3. 3. Grading PolicyEvaluation: For major assignments I will provide the rubrics or explain the expectations that I will use to assessyour work. For general reference, however, here are four similes and a metaphor to represent my expectations forassignments:“A” literally means superior. It doesn’t just mean that you did “okay,” or that your work is decent. It means that it is better than most, and on or beyond grade level at that. “A’s” don’t grow on trees around here, but they are attainable.“B” translates to good, solid work that meets most of, but does not exceed criteria or expectations.“C” is mediocre. Middle of the line work. “C” is having pizza from the frozen food aisle when you really would like Papa Johns or Little Caesars. Flat soda.Anything below this is simply without excuse, and we all know that, so let us altogether avoid those ugly letters.Extra Credit: Extra work, at times, merits extra points. I will offer various extra credit opportunitiesthroughout the year.Freebies: I expect your work to be in on time. Still, I know I occasionally get bogged down in work, or somethingunexpected comes up and I cannot get your papers back to you as quickly as I’d like. I assume the same thingshappen to you, so each semester I’ll give you one “Freebie”—i.e., a one-school-day extension without penalty.Course ProceduresFormat of Papers: I expect all papers written outside of class to be typed. Hand in to me the final draft alongwith previous draft(s) stapled to the back. Please adhere to the following guidelines:1 Use white paper and black ink. Use a sensible font (for example, 12-point Times New Roman). Double-space all text. Use one-inch page margins. Include on the first page the title of your paper, your name, and your period number. Include page numbers on the upper right-hand corner of the page.Grammar: Good grammar is essential to your success in all classes throughout your high school career. It will alsoserve you beyond high school in the real world, where you will have to write letters, memos, and other documents.Teaching grammar, however, always presents a conundrum: out of context, it seems artificial and pointless; incontext, it can seem punitive. In this class we will compromise by studying grammar in context but withoutpenalty. You will be held especially responsible for correctly applying the grammatical conventions we review inclass in all your written work.Personal StatementIt is very important that you review your notes and homework frequently! This is especially true when homeworkhas a purpose. Most homework has one or more of the following aims:1Practice reinforces the learning of material presented in class and helps you master specific skills.Preparation provides supporting information—history, skills, definitions—for what’s forthcoming; it will helpwhen new material is covered in class.Extension or elaboration involves the transfer of previously learned skills to new situations.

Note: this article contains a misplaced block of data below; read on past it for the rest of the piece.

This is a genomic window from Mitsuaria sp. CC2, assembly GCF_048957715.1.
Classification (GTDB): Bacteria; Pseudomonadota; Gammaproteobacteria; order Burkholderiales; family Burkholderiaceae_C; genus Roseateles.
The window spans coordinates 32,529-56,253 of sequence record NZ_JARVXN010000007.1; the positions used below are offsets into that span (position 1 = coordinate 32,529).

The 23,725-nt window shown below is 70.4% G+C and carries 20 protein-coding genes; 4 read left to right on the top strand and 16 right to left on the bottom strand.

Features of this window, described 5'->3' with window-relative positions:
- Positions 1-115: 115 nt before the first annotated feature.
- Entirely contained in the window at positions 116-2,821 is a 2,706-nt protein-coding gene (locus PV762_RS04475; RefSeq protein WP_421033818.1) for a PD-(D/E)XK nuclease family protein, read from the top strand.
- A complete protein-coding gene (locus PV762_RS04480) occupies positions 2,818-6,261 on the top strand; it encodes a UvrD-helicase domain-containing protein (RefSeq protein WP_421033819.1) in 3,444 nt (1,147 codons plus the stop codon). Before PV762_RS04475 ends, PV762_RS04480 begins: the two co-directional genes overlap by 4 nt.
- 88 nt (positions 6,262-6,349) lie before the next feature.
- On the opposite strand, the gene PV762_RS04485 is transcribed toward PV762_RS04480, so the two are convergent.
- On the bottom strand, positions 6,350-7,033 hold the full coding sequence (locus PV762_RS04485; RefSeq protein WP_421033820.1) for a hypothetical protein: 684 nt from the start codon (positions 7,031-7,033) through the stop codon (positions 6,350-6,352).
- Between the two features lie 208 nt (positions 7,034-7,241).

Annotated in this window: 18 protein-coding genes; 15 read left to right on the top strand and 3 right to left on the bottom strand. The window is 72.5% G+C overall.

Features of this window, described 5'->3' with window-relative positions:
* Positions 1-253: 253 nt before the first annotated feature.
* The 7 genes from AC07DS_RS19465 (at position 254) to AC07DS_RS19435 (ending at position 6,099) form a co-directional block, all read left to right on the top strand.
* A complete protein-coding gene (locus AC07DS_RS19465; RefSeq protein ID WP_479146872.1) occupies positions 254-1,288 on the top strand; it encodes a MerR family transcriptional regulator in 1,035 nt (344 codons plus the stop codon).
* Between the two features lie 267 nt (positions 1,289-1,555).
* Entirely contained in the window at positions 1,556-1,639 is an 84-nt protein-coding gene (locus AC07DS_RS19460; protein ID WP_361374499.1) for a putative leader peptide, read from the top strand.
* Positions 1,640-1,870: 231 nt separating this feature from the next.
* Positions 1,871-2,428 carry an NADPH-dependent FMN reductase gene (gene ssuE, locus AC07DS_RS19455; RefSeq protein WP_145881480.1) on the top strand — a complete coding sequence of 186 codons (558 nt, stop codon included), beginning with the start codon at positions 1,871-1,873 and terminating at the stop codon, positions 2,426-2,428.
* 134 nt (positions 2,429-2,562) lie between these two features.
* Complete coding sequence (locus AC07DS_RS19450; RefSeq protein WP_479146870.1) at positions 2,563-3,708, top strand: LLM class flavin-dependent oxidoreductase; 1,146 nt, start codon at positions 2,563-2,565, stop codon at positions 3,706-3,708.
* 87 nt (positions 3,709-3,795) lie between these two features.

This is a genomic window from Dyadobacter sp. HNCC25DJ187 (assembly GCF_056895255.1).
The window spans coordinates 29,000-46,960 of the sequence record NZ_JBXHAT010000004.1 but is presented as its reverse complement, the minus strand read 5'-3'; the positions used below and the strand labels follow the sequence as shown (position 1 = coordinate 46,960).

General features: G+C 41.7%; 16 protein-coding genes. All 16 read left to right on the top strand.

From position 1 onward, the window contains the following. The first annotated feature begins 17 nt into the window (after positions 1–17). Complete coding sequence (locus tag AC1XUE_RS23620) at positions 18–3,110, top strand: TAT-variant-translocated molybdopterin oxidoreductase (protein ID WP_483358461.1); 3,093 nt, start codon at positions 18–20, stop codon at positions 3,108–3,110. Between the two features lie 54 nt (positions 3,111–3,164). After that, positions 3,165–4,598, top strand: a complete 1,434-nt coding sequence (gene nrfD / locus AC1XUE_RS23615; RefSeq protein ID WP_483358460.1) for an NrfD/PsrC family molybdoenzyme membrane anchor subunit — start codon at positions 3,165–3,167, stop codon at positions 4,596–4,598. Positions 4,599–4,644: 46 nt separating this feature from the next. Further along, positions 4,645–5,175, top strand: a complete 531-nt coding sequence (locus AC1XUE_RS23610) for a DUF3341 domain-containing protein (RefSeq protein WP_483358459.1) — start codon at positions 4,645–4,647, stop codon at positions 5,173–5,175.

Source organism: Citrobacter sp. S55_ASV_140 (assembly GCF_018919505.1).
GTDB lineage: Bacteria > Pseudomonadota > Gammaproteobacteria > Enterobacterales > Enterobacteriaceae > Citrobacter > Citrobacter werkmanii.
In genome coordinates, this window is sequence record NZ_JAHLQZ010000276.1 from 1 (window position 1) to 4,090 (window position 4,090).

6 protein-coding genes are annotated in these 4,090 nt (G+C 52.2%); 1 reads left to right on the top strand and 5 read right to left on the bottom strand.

4. 4. Integration asks you to apply skills and concepts to produce a single product.I will make every effort to communicate the purpose of homework assignments to you. If you are having difficultieswith anything covered in this course, see me as soon as possible. Literary Nonfiction Letter from Birmingham Jail Dr. King Key Reading Selections for 2011-2012 (but not “The Border Patrol State” by Leslie Marmon Silko limited to) “Dumpster Diving” by Lars Eighner “Egg Heads” by Katharine Jean LopezShort Stories: “ A Modest Proposal” by Jonathan Swift“Harrison Bergeron” by Kurt Vonnegut“Sweat” Zora Neale Hurston“Tell Them Not to Kill Me” Juan Rulfo Informational TextNovels The Blue Fugates of Troublesome CreekVoyage to the “Country of the Hhounymns” by Various articles concerning genetics, etc.Jonathan SwiftDramaA Midsummer Night’s Dream by Shakespeare Writing Assignments:A Raisin in the Sun by Lorraine Hansberry --Informational TextPoetry“The Leap” by James Dickey --Research Paper/Project“Titanic” by David Slavvitt“Convergeance of the Twain” by Thomas Hardy --Narrative“My Last Duchess” by Robert Browning“Sonnet 18” by William Shakespeare --Literary text“You’ll Never Leave Harlan Alive”“Mexicans Begin Jogging” by Gary Soto Various experiments with writing to learn, writing to demonstrate learning, and writing to go publicAdditional InformationSignature(s):After you have reviewed the syllabus, have shared it with a parent or guardian and feelcomfortable with it, please sign it and keep it in your notebook for future reference.I, _____________________ (Student), have read and understand the English II course syllabus and thecourse expectations.Student Signature: ____________________________________Date:_____________